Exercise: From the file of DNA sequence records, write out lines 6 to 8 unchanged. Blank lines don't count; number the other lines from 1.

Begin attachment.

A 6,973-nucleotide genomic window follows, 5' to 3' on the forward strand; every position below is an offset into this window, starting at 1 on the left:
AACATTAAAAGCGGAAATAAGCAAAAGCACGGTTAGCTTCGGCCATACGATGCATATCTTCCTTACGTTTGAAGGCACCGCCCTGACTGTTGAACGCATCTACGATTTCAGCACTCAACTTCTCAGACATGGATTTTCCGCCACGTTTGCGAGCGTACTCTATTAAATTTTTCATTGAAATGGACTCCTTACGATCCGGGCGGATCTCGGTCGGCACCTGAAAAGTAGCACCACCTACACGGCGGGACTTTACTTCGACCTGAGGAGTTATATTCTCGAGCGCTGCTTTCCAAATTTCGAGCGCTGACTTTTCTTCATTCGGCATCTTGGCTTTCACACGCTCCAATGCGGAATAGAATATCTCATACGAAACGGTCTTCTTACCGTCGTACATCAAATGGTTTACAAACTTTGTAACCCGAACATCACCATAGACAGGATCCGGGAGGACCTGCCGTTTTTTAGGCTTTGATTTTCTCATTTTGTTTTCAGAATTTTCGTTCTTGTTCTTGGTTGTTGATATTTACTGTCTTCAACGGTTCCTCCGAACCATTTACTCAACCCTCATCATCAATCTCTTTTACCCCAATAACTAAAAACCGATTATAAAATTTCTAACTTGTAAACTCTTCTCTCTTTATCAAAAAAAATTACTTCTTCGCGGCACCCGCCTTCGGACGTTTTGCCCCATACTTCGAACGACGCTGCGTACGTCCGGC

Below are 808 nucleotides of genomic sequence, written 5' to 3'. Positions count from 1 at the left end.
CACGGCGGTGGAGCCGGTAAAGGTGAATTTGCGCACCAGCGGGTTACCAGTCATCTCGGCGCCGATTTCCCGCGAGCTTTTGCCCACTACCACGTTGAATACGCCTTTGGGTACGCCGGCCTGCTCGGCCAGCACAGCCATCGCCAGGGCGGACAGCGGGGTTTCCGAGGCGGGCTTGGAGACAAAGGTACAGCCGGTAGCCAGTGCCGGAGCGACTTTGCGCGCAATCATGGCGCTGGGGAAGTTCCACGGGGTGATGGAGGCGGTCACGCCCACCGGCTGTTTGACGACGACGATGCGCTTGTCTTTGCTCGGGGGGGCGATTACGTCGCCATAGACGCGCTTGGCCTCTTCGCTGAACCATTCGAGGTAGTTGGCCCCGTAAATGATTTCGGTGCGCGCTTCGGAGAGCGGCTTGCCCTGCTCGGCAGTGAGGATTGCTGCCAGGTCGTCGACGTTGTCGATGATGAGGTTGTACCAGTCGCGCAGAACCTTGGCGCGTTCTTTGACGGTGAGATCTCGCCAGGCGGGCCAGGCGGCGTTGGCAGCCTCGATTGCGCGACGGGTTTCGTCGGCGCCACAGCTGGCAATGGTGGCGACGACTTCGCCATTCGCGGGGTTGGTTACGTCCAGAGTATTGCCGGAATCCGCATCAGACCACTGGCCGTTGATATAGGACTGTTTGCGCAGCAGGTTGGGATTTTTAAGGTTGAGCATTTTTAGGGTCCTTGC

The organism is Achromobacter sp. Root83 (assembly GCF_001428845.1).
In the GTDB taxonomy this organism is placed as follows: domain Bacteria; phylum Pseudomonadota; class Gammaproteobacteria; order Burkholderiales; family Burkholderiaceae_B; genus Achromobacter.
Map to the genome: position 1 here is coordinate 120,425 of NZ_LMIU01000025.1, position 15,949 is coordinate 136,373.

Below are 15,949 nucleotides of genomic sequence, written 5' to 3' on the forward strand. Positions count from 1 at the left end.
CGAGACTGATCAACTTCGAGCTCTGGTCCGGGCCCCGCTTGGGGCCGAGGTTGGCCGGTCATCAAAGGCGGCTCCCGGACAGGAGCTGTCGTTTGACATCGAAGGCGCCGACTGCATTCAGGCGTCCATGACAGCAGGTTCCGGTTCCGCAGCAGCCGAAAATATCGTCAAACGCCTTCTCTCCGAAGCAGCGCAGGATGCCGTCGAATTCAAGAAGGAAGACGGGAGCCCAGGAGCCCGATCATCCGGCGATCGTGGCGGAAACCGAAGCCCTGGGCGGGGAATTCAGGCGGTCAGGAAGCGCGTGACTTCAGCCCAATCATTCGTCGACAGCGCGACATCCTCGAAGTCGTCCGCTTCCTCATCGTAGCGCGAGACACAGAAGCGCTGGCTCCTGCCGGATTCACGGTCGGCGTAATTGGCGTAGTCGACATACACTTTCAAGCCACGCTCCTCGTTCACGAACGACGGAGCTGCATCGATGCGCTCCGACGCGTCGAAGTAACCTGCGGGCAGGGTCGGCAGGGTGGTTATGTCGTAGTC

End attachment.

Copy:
In the GTDB taxonomy this organism is placed as follows: domain Bacteria; phylum Pseudomonadota; class Gammaproteobacteria; order Burkholderiales; family Burkholderiaceae_B; genus Achromobacter.
Map to the genome: position 1 here is coordinate 120,425 of NZ_LMIU01000025.1, position 15,949 is coordinate 136,373.

Below are 15,949 nucleotides of genomic sequence, written 5' to 3' on the forward strand. Positions count from 1 at the left end.